Its just amazing how much information and little factoids of Jobs and his methods are crammed into this film. From employee grievances, the technical stubbornness of Apple with its closed end to end computers, while also the personal and business relationships between Jobs and his board which showed that it could have been much different for him and the company he helped create.
Heading the project was Danny Boyle, who is a much better director than most of his directoral work. Having proved he can be a cinematic pioneer (Trainspotting), cooky story teller (A Life Less Ordinary) and even out there with some his movie choices (Sunshine), and for those choices I couldn't fault Boyle 100% for them. As he did provide them with a distinct character and vision that few could bring to them. Same with the Jobs film where he had the right idea and good faith in the script. That almost everything could be told in the little amount of time, shoving all kinds of characters and arcs and mini arcs, while focusing mainly on the one subject that is Jobs and his daughter Lisa.
Also worthy of mention is the film's cinematography, which helped immensely in sinking us in pivotal dramatic scenes that are short but impactful in the film. Scenes where they needed to have a distinct feeling with the particular lighting chosen. Prime example is the boardroom scene lighting where dark decisions are being made an with intense spotlights. While at the same time rain is in the background and people are closeted in the shadows. It's the cinematography's incombination with the layout of the scene and the blocking that really helped the drama on screen. Details that most audiences won't notice, but do play a crucial part in how we perceive and feel about an individual scene and film.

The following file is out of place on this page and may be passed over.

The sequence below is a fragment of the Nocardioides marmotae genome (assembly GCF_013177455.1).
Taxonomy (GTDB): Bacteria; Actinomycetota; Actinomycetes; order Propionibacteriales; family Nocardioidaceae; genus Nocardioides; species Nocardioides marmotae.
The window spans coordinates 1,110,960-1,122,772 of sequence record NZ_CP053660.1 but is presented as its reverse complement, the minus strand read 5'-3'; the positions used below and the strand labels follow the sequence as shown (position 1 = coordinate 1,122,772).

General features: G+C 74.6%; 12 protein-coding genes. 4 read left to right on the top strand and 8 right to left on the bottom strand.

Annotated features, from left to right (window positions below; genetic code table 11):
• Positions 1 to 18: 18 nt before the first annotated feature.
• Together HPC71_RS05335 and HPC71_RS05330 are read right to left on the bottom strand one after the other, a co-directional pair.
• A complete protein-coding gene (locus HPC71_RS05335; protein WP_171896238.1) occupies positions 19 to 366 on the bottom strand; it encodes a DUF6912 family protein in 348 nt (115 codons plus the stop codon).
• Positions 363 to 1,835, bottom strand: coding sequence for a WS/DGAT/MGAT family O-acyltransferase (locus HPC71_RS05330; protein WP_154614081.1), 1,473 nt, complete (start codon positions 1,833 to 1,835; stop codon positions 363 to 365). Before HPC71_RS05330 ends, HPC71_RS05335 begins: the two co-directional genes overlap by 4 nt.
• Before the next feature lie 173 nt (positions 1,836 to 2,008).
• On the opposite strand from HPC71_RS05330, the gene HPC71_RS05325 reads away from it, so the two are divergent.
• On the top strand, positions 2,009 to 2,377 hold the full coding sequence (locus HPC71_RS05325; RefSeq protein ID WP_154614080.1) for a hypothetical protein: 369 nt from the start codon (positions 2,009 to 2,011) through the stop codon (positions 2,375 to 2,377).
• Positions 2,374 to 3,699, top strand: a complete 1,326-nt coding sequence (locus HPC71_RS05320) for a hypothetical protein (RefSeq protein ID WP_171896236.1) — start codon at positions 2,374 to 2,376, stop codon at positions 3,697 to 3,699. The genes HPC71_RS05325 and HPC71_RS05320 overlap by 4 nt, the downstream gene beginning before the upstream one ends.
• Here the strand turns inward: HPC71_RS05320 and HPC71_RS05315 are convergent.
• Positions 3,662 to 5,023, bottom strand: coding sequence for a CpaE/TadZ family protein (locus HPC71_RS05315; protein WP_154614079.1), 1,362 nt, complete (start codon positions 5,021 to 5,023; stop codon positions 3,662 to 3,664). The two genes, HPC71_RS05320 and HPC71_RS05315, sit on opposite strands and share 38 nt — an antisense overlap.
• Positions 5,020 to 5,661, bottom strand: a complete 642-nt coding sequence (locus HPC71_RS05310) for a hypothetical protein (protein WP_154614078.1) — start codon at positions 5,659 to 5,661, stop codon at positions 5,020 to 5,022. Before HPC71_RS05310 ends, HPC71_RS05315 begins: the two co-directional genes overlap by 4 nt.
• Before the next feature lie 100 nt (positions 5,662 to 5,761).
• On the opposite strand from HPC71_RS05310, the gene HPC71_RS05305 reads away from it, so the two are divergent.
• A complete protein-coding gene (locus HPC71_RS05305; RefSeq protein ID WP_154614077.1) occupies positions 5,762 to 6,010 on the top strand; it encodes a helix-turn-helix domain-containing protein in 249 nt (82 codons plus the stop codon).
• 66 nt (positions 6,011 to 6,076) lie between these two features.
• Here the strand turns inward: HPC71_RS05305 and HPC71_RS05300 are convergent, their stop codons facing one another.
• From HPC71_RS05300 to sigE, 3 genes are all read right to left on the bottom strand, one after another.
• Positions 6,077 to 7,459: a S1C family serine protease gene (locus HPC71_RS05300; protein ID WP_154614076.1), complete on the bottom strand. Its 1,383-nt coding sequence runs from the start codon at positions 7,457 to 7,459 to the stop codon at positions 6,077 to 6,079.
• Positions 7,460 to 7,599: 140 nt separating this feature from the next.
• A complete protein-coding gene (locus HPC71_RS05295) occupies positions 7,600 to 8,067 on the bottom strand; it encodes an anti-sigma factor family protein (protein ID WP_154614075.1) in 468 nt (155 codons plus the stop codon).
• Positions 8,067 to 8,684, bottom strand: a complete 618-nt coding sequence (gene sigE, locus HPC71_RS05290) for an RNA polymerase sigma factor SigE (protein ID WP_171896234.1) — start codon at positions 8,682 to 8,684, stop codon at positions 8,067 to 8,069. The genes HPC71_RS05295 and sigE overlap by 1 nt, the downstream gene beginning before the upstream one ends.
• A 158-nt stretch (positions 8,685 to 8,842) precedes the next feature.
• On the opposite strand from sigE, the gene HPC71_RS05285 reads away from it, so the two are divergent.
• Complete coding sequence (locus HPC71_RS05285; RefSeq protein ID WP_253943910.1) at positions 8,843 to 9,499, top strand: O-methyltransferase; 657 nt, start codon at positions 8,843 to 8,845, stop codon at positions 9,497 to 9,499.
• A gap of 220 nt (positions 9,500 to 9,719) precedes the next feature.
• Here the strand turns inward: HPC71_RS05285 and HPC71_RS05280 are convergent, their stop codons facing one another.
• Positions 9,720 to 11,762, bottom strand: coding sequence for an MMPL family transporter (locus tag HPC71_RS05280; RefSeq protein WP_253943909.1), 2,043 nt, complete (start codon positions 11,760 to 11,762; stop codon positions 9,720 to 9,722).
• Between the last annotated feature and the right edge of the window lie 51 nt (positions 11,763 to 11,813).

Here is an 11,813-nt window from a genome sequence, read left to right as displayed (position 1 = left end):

Concerning the man himself, genius business he may have been, but nothing more and this should be reinforced to the mass and our world leaders in politics and business. Because when President Obama mentions who will be the next Steve Jobs, he immediately forgets about Steve Wozniak and about the fact that Jobs took a long time to come to his own as a human being and that we all shouldn't aspire to be a megalomaniacal professional, just to be like him in order to have success and fame. Because that was his path to success, creating a lot of enemies along the way and it shouldn't necessarily beasier yoyours or mine.
Biopics are a tricky production to master. With too many timelines, important events and always leaving people unhappy at the omissions or inaccuracies made. Even still with all this in mind, the direction taken of where Jobs finally realizes that he can be who he is without being the greatest a**hole in the business is great, informative and incredibly enlightening of how an intelligent human being may see himself almost as a flawed god amongst mortals. And also with an appropriate eloquence and handling that only comes when you have the best of people directing and writing your project, while also a titular performance that was undoubtedly one of the most underrated of last year.